“What in the eff are ya’ll crying about?”

From the corner, Eddie swung the spade like a baseball bat, nailing Tucker square in the face, sending the old farmer to the dusty ground. Standing over him, Eddie took an overhead swing, swatting the back of the spade to the front of the man’s skull. The cows continued screaming as if they knew what was happening.

He dropped the spade, pulled out the pepper spray and pressed the trigger, tainting his own scent. He emptied the bottle, leaving the barn in an uninhabitable mist. The cows screamed even louder, and he could still hear them as he ran.


When Eddie got back to his jeep, sweating, out of breath, and sneezing from the lingering pepper spray which clung to his jeans, he turned on the police scanner and listened to it all the way home. He knew that they wouldn’t find out about the murder until morning at the earliest, but he had to listen, anyway. They weren’t saying much of anything, as usual. Apparently, a fight broke out at the Lucky Leaf that evening and someone was arrested. That was one for the briefs.

When he got home, he threw his clothes in the washing machine, and hid his shoes underneath the lawnmower in the shed. He showered for 30 minutes, shampooing and soaping himself twice over.

Then he went to bed, hoping to get a good night’s rest. After all, he had to work in the morning.


His alarm went off at 7. Normally he pressed the snooze bar several times, but not today. Instead he turned on the police scanner, but all he heard was the typical static.


He turned on the television. Since he didn’t have a satellite antenna – unlike most residents who had antennas that resembled NASA transmitters – he could only watch Channel 2 when the weather was right.


It was Saturday morning. No one was in the office. The next edition of that paper wouldn’t hit the streets until Monday evening. Then he’d have to write another for Thursday.

Why didn’t I do this Saturday night?

By Monday, the news would be old. The Daily Tribune and Channel 2 would already have it.

The pitfalls of working at a bi-weekly, Eddie thought, again wondering why he wanted to keep that job so badly. It certainly wasn’t the salary. At the very least, he was able to afford his shack of a house, with a chain link fence separating him from the neighbors with the swing sets and padlocked sheds in the backyards.

He sat at the kitchen table, staring at the police scanner. He didn’t have a hangover. That was the most he had drank in six months, yet he didn’t have so much as a headache or even a steady tone in his ears.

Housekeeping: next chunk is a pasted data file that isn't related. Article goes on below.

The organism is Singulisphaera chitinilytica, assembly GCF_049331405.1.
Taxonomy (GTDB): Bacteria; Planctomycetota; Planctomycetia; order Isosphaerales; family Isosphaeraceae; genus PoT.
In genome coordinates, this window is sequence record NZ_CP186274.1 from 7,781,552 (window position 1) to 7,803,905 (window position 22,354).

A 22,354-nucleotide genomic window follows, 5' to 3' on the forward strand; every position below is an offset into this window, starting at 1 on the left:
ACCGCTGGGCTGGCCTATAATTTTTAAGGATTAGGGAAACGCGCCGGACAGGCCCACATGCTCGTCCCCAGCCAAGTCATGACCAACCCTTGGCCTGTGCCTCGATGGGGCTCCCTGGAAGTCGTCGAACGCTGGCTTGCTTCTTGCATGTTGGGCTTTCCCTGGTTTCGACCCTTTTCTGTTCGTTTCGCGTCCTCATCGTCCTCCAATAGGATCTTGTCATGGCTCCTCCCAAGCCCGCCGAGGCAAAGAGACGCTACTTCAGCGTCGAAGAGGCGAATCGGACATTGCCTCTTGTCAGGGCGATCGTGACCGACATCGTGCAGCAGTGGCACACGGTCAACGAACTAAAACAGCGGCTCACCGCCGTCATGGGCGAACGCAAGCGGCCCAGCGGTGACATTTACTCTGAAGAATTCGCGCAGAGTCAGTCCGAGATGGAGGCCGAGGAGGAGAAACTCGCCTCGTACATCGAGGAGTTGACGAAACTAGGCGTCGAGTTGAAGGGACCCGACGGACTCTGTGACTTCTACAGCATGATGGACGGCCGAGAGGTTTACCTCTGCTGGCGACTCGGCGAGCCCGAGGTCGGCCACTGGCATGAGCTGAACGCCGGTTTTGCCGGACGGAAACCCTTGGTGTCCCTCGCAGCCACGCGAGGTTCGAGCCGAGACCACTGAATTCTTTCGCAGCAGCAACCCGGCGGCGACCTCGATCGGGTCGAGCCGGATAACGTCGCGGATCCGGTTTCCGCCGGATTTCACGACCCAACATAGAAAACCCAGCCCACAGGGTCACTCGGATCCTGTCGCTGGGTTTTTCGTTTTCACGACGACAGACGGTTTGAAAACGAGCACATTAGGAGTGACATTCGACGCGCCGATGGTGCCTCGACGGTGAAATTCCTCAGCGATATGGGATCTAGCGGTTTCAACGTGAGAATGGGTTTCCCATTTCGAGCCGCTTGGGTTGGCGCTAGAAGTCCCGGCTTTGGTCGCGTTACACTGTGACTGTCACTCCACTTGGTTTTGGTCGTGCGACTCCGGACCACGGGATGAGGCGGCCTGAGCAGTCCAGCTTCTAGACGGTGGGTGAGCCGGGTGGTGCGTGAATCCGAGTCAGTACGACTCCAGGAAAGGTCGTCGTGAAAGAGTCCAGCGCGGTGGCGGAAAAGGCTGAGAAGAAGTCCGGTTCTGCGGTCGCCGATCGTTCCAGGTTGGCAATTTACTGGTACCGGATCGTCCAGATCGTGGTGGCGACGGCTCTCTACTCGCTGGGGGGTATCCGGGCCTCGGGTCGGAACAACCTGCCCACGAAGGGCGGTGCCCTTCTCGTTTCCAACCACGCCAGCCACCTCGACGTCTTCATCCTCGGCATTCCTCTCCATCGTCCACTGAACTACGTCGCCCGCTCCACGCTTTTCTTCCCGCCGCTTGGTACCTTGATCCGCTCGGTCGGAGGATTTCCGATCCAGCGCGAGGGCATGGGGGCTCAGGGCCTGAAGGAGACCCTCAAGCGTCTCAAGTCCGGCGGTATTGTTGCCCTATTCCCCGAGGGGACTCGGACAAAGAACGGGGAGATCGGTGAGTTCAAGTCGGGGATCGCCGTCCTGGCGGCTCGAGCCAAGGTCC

Ten minutes passed, and he didn’t move.

What if no one finds him for a few days? Eddie pondered. Then he’d make an anonymous call. He’d have to; otherwise he wouldn’t have a story to write. But he probably wouldn’t even have to do that, because Tucker’s son was in town. Where was he last night?

More importantly, Eddie thought, did he cover everything up? No one would find his old Nike’s to match the footprints at the scene. No one had seen him park his car behind the church. No cars passed him as he walked down the street toward the Tucker farm. No one saw him enter the barn. The lingering pepper spray would certainly disturb the police dogs looking for his scent. He had already washed that odor off his clothes, and showered.

The jeep.

The scent would still be in the jeep.

Eddie went outside. The neighborhood was still quiet, just as he thought it would be on a Saturday morning when he normally slept. He went to his car and sniffed.

He smelled faint traces of pepper spray, which made him cough as the burning fumes entered his nose again.

Eddie tossed the empty liquor bottles into his trashcan and spent the next hour running a soapy brush over the plastic seats and dashboard. One of his neighbors, Angel Miller, came walking outside, wearing a bathrobe and pink curlers. She was married to a guy named Stu, and had two young kids. The houses in Eddie’s neighborhood were closer together than anywhere else in the county.

“Mornin’ Eddie.”

“Hey,” he said, glancing at her only briefly.

“Didja hear about Glen Tucker?”

Eddie stopped scrubbing and looked up at her.


“He was found dead this morning in his barn.”

Holy shit. I killed the bastard and she hears about it before me.

“Jesus Christ,” Eddie murmured. “How’d you hear about that?”

“Christine called me. Hey, wasn’t he the guy who lied to you about them cows?”

“I gotta go,” Eddie said, tossed his brush back into the bucket, started the jeep and sped away.


His cell phone rang.


“Eddie, it’s George.”

“I can’t talk now, I’m on my way to the Tucker farm.”


“Great!” Duncan said.

Eddie hung up and turned on the police scanner.

A muffled voice spoke, followed by sneezes. “…smells like pepper spray in here. This is killing me!”

Eddie, driving down the street toward the Tucker farm, howled.


“Can’t you tell me anything?”

“Sorry, nothing yet,” Dawn Little, the Public Information Officer, shrugged her shoulders. Eddie was the only reporter there. “You got here way too early.”

The barn had yellow police ribbon surrounding it, and the cows had been let out into the pasture. Sheriff Jesse DeCroft, a thin man in his late fifties with a thick southern accent, barked instructions to two sneezing investigators. DeCroft was the same man who said he’d bring the northern-side burglar to justice.


Eddie’s cell phone rang again. He was amazed that reception worked out there, but he could barely pick up a single television station in his own home.

“Hi George,” Eddie said, recognizing the number on the caller ID. He saw a truck pulling up the Tucker driveway, joining the three police cars. An ambulance followed.

“Hey, how’s, how’s it going?”

“I’m the only reporter here, but the cops haven’t said anything yet.”

In the driveway, a man opened the back door of a truck and let out three leashed dogs.

Oh shit.

“This is big news. I want you to see this one all the way through.”

“Hey, I’ve got one month, George.”

“We’ll talk about that later, Eddie. This is big, big news for this town. I’ll see you first thing tomorrow after church.”